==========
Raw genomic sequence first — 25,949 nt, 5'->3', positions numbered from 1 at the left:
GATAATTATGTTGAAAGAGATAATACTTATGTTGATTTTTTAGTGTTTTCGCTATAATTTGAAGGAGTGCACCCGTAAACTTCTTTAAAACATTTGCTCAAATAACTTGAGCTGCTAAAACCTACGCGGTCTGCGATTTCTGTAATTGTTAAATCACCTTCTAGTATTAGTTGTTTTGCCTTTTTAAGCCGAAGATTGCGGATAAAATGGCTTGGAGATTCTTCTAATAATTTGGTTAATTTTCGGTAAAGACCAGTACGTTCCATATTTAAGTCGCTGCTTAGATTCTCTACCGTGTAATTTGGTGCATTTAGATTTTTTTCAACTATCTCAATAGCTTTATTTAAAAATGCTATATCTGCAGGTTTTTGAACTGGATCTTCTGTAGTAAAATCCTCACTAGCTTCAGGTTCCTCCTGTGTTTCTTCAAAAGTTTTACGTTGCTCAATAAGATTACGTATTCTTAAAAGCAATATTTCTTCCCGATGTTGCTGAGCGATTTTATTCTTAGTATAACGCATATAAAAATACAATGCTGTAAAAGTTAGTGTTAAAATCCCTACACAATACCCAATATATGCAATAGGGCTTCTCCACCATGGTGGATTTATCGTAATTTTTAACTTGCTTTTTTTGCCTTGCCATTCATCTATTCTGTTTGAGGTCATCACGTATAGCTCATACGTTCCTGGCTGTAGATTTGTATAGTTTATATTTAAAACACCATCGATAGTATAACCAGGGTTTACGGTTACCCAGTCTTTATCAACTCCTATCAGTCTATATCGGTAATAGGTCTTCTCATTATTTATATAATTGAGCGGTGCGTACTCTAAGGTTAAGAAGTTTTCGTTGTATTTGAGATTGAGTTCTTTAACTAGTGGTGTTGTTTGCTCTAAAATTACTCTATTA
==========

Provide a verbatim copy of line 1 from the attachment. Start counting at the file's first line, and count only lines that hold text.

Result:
Raw genomic sequence first — 25,949 nt, 5'->3', positions numbered from 1 at the left: